Notice (in the picture below) the compact powered boxes hanging from the roof trusses in two concentric delay rings. Sound coverage will be even and feedback risk from the FOH system to the stage will be less, as the FOH will not be at a high level.
A front of house supported by two delay lines fixes the coverage and SPL problem. The bottom near front box is just in the picture
Acoustic festival gigs can be a real booby trap for the inexperienced, as there are often many open microphones on the stage set to high gain levels to hear a broad assortment of unusual (and quiet) acoustic instruments.
New Age Sensitive Cow Persons. There politically correct performers are easy to reproduce through most PA systems. Some folk and jazz acts are much more difficult
How is it done without the whole area being drowned in echoes and reflections?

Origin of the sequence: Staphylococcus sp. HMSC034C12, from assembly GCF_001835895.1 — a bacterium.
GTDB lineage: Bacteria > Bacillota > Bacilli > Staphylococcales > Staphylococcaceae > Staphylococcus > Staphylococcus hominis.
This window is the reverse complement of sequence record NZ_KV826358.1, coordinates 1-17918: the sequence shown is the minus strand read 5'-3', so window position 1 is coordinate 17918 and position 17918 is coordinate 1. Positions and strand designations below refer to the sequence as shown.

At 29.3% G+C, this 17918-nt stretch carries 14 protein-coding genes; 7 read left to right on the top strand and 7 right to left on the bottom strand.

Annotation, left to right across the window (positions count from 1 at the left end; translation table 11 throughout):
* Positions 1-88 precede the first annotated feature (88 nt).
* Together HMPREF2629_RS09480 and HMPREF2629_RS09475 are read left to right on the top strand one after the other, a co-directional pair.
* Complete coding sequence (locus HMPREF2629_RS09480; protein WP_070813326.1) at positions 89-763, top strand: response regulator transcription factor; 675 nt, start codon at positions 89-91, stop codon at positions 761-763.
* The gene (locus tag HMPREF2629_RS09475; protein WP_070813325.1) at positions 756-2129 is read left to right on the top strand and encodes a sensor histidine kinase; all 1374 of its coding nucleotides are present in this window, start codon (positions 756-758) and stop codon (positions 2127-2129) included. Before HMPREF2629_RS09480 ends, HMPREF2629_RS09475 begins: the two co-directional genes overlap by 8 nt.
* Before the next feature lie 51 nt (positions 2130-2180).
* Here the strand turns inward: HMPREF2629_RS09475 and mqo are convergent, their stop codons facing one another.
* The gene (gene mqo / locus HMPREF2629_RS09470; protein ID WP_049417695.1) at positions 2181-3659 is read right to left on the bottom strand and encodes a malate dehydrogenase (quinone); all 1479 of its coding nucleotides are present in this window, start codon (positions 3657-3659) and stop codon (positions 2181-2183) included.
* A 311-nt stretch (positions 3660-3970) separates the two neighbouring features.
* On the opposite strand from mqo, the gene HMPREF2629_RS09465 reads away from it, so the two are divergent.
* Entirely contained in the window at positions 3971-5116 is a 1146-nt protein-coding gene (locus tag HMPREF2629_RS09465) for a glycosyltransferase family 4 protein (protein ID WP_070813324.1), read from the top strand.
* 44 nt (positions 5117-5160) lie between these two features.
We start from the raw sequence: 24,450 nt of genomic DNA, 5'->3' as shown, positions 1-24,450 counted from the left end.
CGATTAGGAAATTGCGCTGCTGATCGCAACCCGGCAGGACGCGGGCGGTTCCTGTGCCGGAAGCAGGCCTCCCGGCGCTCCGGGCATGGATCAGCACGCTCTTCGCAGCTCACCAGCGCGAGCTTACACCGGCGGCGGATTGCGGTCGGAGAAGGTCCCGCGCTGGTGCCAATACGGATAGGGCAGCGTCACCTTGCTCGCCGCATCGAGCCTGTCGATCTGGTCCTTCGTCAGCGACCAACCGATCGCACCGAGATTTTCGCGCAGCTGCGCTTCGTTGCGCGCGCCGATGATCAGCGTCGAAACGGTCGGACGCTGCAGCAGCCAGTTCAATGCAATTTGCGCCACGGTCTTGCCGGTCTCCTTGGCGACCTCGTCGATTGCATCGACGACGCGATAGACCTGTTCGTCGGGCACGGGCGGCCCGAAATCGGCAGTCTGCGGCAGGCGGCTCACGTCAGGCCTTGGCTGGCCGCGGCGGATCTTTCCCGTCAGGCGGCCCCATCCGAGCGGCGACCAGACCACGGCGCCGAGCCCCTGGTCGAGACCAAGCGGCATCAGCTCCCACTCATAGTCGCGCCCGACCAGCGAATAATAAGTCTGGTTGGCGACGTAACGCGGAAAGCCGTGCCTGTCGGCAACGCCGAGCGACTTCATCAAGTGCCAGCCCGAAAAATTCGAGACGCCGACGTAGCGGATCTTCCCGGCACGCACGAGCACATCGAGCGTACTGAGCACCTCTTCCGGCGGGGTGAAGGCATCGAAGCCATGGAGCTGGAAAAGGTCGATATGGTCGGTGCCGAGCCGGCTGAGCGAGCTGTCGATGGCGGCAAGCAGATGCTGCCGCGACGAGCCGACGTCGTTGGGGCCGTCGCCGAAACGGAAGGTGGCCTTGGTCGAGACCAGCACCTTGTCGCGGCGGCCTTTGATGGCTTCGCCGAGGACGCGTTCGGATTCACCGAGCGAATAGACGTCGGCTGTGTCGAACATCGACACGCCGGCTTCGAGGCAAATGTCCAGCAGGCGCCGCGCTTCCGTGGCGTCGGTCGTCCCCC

We are back to the speed of sound (1150 feet per second), the inverse square law and Gaspare P Schotto’s 1657 book on sound propagation and reflections. Imagine a speaker system either side of the stage and some smaller arrayed speakers set back in the room, at the point where the sound level is 6dB above the minimum acceptable level.
The purpose of the delayed speakers is to ‘mesh’ in the sound from the satellite speakers with the front of house sound. The acoustic image must still appear to be coming from the stage. If your satellite speakers are more than about 10 meters in front of the main cluster from the listeners’ position, a distracting time shift will occur that will greatly degrade the sonic image from the FOH.